King Lear Essay Research Paper Throughout the

King Lear Essay, Research Paper Throughout the first Act of King Lear there is one overwhelming topic, which can not be overlooked. That is to say that the two main families in this play, Lears’

King Lear Essay, Research Paper

Throughout the first Act of King Lear there is one overwhelming topic, which can

not be overlooked. That is to say that the two main families in this play, Lears’

and Gloucesters’, are both following basically a parallel plot that is

developing at different plains of existence. Those plains exist on an

aristocratic ladder, Lears’ family at the top and Gloucesters’ family at the

bottom. There are different characters and minor diversities in each family, but

at the basic level of events that occur, there is an unmistakable similarity

between the lives of the two families involved in King Lear. The first of the

three key parallel plot lines in King Lear is in the decision making of Lear and

Gloucester. Both of these men make very rash and important decisions in the

first act that involve their offspring. First Lear, who after hearing his

favored daughter’s response to his dowry deciding question, responds;

"Nothing will come of Nothing." (Scene 1, Line 93). By this he decides

without any hesitation that his favored daughter, Cordelia, shall receive no

dowry and thus be banished from the kingdom. Now almost mirror like, Gloucester

makes an equally impulsive decision about his favorite son, Edgar. After reading

a forged letter by his bastard son, Edmund, Gloucester decides that Edgar does

want to kill him and decides that Edmund will instead receive his estate. Those

two decisions are both equally unfair to their own favored offspring. Scheming

is the next parallel plot line involved in King Lear. Edmund as mentioned above

is scheming to get his father’s inheritance. He has made several references to

this in his soliloquy in Scene 2, like when he said, "Edmund the base shall

top the legitimate; I grow; I prosper." (Scene 2, Lines 20 – 21). He then

forged a letter on his brother’s behalf outlining the plans of Edgar to kill

their father. Now in Lear’s family, there is Regan and Goneril scheming to make

sure that their father will not reverse his decision to split the dowry between

them. They make a pact that states, "Pray you let’s hit together. If our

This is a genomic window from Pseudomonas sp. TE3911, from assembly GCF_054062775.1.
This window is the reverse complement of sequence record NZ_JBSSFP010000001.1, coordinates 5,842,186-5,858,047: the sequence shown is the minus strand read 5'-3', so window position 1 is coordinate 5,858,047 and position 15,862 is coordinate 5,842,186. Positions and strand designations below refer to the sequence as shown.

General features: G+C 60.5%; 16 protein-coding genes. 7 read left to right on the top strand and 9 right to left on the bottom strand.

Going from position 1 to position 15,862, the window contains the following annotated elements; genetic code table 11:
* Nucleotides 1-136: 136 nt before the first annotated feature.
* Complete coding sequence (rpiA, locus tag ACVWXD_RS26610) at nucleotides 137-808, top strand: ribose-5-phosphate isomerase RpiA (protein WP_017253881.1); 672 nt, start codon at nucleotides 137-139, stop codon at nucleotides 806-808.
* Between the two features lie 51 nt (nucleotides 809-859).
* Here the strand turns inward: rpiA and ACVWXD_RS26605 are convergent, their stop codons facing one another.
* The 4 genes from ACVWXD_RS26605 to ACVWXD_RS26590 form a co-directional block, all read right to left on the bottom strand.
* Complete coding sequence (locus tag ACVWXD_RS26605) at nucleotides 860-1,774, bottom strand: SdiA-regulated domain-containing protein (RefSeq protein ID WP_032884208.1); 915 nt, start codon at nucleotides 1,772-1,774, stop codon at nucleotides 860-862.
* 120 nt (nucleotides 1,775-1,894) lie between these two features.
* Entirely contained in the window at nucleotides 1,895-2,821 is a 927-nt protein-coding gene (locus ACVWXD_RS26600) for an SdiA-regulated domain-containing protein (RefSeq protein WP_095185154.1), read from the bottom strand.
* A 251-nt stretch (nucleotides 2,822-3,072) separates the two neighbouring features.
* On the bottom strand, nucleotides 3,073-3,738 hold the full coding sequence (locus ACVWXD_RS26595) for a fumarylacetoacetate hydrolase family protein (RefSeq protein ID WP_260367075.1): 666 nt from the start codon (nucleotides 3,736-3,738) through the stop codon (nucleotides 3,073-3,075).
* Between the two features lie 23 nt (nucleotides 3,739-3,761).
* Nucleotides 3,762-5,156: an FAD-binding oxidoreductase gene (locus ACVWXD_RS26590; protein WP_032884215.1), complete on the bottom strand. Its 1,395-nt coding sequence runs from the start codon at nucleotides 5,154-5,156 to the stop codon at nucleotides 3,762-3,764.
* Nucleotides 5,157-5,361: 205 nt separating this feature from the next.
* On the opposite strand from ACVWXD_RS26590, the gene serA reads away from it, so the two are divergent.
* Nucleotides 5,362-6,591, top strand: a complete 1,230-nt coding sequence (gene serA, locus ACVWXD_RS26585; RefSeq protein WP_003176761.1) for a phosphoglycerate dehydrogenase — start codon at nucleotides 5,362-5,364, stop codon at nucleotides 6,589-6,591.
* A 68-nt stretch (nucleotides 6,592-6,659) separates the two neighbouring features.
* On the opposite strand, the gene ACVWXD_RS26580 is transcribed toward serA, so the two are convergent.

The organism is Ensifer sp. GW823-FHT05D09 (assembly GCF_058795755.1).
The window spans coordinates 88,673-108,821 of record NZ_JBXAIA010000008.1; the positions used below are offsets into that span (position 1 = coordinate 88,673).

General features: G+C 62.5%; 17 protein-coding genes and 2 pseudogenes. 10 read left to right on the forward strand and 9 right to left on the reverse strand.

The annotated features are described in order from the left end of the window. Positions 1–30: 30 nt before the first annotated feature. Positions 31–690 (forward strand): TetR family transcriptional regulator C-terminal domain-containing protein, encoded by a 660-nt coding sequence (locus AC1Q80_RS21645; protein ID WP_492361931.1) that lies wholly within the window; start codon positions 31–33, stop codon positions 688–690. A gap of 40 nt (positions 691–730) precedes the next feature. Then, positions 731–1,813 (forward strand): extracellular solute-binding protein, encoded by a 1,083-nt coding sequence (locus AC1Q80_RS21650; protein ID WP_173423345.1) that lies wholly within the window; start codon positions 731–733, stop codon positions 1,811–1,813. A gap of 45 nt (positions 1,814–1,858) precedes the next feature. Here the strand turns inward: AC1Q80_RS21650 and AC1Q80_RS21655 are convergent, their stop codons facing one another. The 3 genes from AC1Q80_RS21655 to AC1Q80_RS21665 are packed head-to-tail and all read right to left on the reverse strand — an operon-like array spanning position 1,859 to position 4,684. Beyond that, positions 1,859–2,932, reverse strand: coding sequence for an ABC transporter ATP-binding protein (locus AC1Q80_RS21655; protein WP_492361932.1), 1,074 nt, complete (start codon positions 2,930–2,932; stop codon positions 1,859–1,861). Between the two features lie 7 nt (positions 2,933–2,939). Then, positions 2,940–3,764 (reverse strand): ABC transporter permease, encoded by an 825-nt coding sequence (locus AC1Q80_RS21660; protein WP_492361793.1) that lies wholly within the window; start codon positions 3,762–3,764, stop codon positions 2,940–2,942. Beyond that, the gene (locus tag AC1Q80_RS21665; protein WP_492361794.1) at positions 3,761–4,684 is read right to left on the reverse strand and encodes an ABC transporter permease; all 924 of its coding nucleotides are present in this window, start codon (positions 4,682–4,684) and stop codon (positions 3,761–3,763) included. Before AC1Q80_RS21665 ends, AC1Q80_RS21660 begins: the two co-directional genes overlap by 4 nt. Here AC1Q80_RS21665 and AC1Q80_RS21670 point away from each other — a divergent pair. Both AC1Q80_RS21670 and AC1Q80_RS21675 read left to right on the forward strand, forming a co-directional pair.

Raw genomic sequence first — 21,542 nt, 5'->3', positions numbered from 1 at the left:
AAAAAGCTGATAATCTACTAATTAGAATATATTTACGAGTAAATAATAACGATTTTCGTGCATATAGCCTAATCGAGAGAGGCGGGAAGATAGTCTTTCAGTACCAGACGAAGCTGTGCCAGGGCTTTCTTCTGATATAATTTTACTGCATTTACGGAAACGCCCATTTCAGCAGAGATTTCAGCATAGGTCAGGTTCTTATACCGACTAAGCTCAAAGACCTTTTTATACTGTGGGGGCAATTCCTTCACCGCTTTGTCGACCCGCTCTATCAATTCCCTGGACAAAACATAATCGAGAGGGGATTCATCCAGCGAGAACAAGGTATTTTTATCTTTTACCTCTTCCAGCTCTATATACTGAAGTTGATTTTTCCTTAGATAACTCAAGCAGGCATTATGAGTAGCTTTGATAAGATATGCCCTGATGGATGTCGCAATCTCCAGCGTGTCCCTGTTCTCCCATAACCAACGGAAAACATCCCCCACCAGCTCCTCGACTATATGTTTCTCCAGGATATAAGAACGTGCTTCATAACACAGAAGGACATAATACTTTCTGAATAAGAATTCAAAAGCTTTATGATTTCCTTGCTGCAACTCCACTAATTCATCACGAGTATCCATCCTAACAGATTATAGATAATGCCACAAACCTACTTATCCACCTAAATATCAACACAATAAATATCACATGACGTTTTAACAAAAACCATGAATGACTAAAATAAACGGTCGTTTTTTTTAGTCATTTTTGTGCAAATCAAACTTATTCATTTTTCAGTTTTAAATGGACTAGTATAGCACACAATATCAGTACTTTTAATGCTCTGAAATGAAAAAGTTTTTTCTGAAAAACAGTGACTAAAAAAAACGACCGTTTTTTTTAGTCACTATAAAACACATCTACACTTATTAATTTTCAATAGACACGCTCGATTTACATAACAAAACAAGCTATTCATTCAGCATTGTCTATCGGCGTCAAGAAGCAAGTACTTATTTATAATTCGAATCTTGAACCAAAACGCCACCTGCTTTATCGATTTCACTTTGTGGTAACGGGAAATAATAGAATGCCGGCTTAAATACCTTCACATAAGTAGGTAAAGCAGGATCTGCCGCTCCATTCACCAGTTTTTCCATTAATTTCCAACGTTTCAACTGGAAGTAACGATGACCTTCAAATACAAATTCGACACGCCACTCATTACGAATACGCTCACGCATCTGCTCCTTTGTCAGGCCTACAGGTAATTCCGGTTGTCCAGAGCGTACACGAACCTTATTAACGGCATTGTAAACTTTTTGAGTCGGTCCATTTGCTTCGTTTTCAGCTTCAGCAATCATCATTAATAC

father carry authority with such disposition as he bears, this last surrender of

his will but offend us." (Scene 1, Lines 304 – 306). The daughters wished

to keep their father at bay and stay in control. Both families are scheming to

get or keep that which should not be theirs. The last, but maybe the most

important of the parallels between the two families, is that of Lear and

Gloucester both being old and senile. First there is Lear, whose fits and

decisions are beginning to make people question his sanity. Although no one

seems willing to confront the king for fear of the consequences, the fool knows

no such bounds. When the fool does confront him, Lear seems to be aware of it

and responds by saying, "O, let me not be mad, not mad, sweat heaven! Keep

me in temper; I would not be mad!" (Scene 4, Lines 44 – 45). Lear though

aware of it can do little to stop or even slow it down. Now Gloucester, whose

sanity may be more stable at the moment is definitely making poor decision and

is not thinking clearly. In fact, he is blaming much of the trouble in the

kingdom as of late, on such superstitious things as eclipses. He even mentions

it to Edmund when he says; "These late eclipses in the sun and moon portend

no good to us." (Scene 2, Lines 103 – 104). He is clearly bewildered and

overwhelmed by the current events and is too disoriented to clearly evaluate

things. Both men are not mentally well, which may lead to more bad decisions in

the future. These two families are essentially living out the same plot. Neither

meeting yet, but even though the people are different, these two plots are too

similar to not have some major underlying connection. The two plots must begin

to intersect to complete the play. It will be the way that Shakespeare

accomplishes this that makes or breaks this play.